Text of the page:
Jekyll

Season 1 Episode 1

Episode One

1
Aired Saturday 9:00 PM Jun 16, 2007 on BBC
9.0
out of 10
User Rating
128 votes
6

EPISODE REVIEWS
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Episode Summary

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The last living descendant of Dr. Jekyll and Mr. Hyde is Tom Jackman. From time to time his alter ego Hyde wakes. Tom's wife hires a private investigator to find out why Tom left his family life six months previous.

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SUBMIT REVIEW
  • New BBC science fiction thriller disguised as a character study drama.

    6.5
    It seems to be another typical BBC drama. Start out with an original, fresh idea and turn it into a heavy slow-paced drama that takes itself a bit too serious.



    I can't help but think this subject matter should be great in the form of an actionshow. Speed it up, make it look a little better visually (out- as well as indoors) and improve the special effects. I mean, it was kind of a letdown to hardly see the difference between Jekyll and Hyde (apart from the smile) on top of the silly effects they did with his teeth. That's way too b-movie like. This pilot episode could just have been tighter. There were too many unnecessairy shots and (apparently) meaningful looks and it felt like two hours instead of one. Big plus is Michelle Ryan who plays the prettiest and sexiest Sidney Bristow I've ever seen.moreless
  • We all have a dark side that we hide from the world - but what happens when it forces it's way out and has some fun? The first episode of Jekyll does not disappoint!moreless

    9.3
    Wow, now this certainly was a pleasant surprise. What may have been a bland an uninteresting drama, turned out to be a thrilling and dark slice of entertainment. In this first episode, we see Tom Jackman (descendant of Mr.Jekyll, and also Mr.Hyde) trying to cope with his...well, let's call him his 'dark side', shall we? Or not, as the case may be!



    Nesbitt's portrayal of Hyde certainly stole the show, giving the episode a touch of black humour (see the encounter between Hyde and the unfortunate Billy for the prime example of this) and creating a charismatic and creepy take on an old character.



    I give the first episode a 9.3, and shall certainly be watching every episode from now on!moreless
  • Jackman and his alter ego are introduced.

    8.9
    Great pilot episode with a good introduction to the characters including some background information with lots of teasers at more information being hidden.



    An excellent script (by a writer who's also written some fabulous Doctor Who episodes) and amazing acting by Nesbitt.



    I love Michelle Ryan as Katherine too, a strong woman yet not as strong as she thinks she is.



    The dictaphone, GPS and tracking system are modern touches to this classic story of good and evil, two sides of the same coin.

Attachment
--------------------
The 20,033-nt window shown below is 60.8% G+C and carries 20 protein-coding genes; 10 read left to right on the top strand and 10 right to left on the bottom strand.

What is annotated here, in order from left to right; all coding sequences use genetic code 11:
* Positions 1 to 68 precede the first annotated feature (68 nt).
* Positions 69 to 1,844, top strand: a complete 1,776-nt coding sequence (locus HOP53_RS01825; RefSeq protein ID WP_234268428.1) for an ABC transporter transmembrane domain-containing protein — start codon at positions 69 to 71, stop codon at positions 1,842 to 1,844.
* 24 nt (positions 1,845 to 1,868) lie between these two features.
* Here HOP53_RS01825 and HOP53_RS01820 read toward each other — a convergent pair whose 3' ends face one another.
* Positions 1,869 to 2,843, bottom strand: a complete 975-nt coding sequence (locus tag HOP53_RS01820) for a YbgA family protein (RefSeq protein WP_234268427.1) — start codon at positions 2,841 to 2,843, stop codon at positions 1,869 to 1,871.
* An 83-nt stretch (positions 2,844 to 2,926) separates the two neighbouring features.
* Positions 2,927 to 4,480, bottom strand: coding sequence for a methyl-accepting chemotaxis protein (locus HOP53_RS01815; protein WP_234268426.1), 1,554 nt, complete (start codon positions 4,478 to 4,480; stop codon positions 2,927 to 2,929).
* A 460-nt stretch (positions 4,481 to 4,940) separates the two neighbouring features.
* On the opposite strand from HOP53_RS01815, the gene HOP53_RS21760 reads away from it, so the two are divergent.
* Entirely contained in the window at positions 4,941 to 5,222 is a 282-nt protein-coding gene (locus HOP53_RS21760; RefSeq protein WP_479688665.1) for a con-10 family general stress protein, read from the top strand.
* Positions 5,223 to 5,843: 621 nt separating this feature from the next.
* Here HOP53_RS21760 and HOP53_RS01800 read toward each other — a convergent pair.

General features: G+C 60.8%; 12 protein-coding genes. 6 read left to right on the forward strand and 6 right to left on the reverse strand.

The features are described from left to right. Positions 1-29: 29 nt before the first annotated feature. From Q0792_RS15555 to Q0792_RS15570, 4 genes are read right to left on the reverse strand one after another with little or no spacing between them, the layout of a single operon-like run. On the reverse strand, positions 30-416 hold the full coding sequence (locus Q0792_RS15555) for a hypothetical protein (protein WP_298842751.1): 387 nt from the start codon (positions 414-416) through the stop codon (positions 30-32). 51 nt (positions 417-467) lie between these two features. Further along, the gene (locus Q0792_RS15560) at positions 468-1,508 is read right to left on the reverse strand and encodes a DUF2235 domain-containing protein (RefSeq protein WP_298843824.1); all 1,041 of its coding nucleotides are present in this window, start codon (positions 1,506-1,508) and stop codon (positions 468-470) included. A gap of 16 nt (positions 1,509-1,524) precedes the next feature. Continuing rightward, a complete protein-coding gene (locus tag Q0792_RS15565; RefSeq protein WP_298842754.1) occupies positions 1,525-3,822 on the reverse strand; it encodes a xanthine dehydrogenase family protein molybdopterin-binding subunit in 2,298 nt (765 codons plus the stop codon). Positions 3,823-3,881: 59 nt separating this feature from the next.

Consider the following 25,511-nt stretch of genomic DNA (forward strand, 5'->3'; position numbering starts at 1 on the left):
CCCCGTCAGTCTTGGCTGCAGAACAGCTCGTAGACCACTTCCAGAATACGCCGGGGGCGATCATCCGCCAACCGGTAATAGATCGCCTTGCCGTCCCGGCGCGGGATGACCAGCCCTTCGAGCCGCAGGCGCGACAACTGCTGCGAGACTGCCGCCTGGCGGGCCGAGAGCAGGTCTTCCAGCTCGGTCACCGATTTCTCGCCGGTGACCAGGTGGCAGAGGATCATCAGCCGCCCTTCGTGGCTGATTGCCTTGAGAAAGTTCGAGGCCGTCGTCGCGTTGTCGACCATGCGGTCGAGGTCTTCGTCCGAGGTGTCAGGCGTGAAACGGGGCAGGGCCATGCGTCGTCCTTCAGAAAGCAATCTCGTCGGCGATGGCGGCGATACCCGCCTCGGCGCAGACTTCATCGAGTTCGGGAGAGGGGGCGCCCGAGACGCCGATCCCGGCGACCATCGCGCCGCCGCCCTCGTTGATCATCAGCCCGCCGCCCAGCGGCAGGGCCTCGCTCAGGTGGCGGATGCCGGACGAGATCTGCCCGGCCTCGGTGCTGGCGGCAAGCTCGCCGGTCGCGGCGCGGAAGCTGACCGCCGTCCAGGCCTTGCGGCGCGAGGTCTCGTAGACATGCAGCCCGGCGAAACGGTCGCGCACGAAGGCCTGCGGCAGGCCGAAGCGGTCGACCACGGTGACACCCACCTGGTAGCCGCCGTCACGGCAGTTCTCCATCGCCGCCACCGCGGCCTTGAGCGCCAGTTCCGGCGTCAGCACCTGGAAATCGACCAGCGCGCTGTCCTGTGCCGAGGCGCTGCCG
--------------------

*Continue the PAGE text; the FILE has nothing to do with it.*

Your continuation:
How can a man wage war with himself?? I guess we are about to find out in the coming episodes.moreless
  • You will not want to miss this british program! it is excellent. completely different. the character Hyde is played brilliantly by James Nesbitt.

    9.3
    this program has taken me completely by surprise. what a gem. james nesbitt plays the character of Hyde brilliantly. u get a little taste of whats to come in this episode. jekyll (dr. jackman) is fighting his other self, hyde. hyde is getting increasingliy violent and strong. hyde is the bad guy but u want to see more and more of him. he is so naughty. in his self control he is kind of like a child, and calls jackman 'daddy'. each week i waited eagerly for the next episode. sad to see this series coming to an end, Hyde is truly mesmorising.moreless
  • The opening episode of a six part series about a modern day Dr Jekyll and Mr Hide. This is a dramatic, historical, sci-fi, techno-thriller like nothing you have ever seen before.moreless

    9.0
    Yes - Dr Jekyll and Mr Hide. But, this is no potion swigging murderer we have here but Tom Jackman, loving husband and family man. The scene is set for one of the best mini-series I've seen for years. Indeed I have now seen the whole of this production and it is worth sticking with. The director has chosen to build the story using flashbacks and parallel plots and brings them crashing together at the end to reveal the truth of the story which is....... Well, I'm not about to spoil anything am I, but do stick with this one and keep your recorder ready so as not to miss an episode as they all lock together like a storyville jig-saw and one missing piece is bad news. Indeed at the end I spent quite some minutes in 'flashback mode' myself thinking 'Oh yes, that is what that was about'.

    James Nesbitt shows himself to be a fine dramatic actor in this (I'm more used to him in comedy roles)and when Gina Bellman's part is given a bit of free leash by the writers in later episodes, be prepared for a real treat. I'll say no more - but do get this show, it's great.moreless
Al Hunter Ashton

Al Hunter Ashton

Christopher

Guest Star

Gemma Baker

Gemma Baker

Billy's Girlfriend

Guest Star

Andrew Byrne

Andrew Byrne

Eddie Jackman

Guest Star

Trivia, Notes, Quotes and Allusions

FILTER BY TYPE

  • TRIVIA (0)

  • QUOTES (17)

    • Tom: I can't believe you actually put a private detective on me.
      Claire: I can't believe you actually left your wife and kids without a word of explanation. I win.

    • Katherine: Did you pay her?
      Tom: Yes.